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Culture by the rule book?

In yet another financial scandal, record fines were announced for six international banks involved in forex rate fixing, despite the not-dissimilar prior Libor scandal. A day later the CEO of the FCA, Martin Wheatley, was reported as saying that fines were having an effect on board culture in the City. But it’s not just banks which have issues with their culture.  In recent times we have also had the huge FIFA scandal and, in retail, Tesco discovered a major overstatement in its accounts.

Corporate culture – ‘the way we do things around here’ – is a major factor in how ‘problem’ behaviours are permitted or encouraged. Martin Wheatley’s comments have brought this to the fore. Corporate culture has also been referred to as the way people behave without reference to a rulebook – the way things are really done. While regulation can create rulebooks, it can’t change the way people think and the values which dictate their behaviour.

For an investor, analyst or broker some sort of clarity as to whether their target investment has a high risk of this type of crisis is an important factor. It isn’t hard to find out what the stated corporate culture is – annual reports tend to put vision, mission, values and belief statements in pride of place. But finding out the real picture is less easy. In his subsequent statement, Martin Wheatley remarked that the problem was further down to the organisation, highlighting the difficulty of knowing whether the global statements penetrate beyond the smooth corporate statements.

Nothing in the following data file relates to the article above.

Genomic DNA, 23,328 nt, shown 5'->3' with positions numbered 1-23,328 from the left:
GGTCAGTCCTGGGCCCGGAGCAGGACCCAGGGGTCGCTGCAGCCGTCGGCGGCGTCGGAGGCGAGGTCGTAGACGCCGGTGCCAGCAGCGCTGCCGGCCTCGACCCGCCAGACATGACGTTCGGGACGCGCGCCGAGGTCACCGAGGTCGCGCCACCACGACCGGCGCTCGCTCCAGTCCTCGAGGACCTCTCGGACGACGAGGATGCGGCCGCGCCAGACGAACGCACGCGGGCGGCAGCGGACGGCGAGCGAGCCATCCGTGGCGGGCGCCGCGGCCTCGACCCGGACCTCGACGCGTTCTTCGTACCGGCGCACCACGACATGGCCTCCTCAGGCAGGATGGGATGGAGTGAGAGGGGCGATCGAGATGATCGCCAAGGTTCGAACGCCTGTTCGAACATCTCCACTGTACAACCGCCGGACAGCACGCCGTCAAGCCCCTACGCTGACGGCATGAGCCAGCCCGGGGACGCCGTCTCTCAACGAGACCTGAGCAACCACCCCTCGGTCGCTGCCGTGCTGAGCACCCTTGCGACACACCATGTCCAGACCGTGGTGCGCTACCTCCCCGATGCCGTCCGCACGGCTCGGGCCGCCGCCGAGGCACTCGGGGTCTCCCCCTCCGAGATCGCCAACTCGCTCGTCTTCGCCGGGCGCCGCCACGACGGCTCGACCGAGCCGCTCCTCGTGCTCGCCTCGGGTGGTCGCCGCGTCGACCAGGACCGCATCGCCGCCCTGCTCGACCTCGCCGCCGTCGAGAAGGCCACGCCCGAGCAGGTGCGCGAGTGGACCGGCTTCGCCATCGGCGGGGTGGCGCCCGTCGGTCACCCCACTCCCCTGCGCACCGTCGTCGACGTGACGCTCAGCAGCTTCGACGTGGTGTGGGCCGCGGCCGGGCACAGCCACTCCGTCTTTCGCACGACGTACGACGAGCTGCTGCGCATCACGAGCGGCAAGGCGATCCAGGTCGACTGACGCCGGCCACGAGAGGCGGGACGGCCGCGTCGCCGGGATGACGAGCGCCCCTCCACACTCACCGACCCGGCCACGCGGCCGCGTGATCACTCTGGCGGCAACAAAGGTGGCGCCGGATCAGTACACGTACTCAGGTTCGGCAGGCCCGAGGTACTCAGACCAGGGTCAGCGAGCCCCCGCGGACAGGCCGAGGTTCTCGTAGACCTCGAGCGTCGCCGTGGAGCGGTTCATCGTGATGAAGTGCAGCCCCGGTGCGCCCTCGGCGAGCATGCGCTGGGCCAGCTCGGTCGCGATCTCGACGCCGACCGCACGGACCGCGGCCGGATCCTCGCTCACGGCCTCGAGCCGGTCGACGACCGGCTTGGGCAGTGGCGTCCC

While an audit report must show ‘a true and fair’ picture of a company’s financial situation, there are no requirements and little or no opportunity to report on the true culture of the organisation and what drives behaviour across the business.

Cultural audits are common place when it comes to M&A, less so as a tool for understanding risk and performance in the everyday business. Culture stems from values, which derive from the purpose and vision of the organisation. If a company has as its vision ‘to be the most innovative retailer in the UK’ its culture, both formal and informal, must support this or it may need to change this vision. A cultural audit might review how its people are rewarded for their ideas, how they are encouraged to share them, and whether the culture exhibits the degree of risk tolerance necessary to enable innovation.  Are there informal centres of power and information which might block innovation? Is innovation valued across the firm and adequately resourced?

Every board is tasked with preserving and creating value for the future. Investors are also clearly looking for a return on their investments and brokers want to be confident in their advice. In the face of behaviours which have truly threatened the survival of some businesses as well as the security of major economies, there is evidence and logic to prove that the right culture and values can help companies act ethically and ensure a healthy legacy. We need cultural audit to become far more prominent in business.

Anthony Carey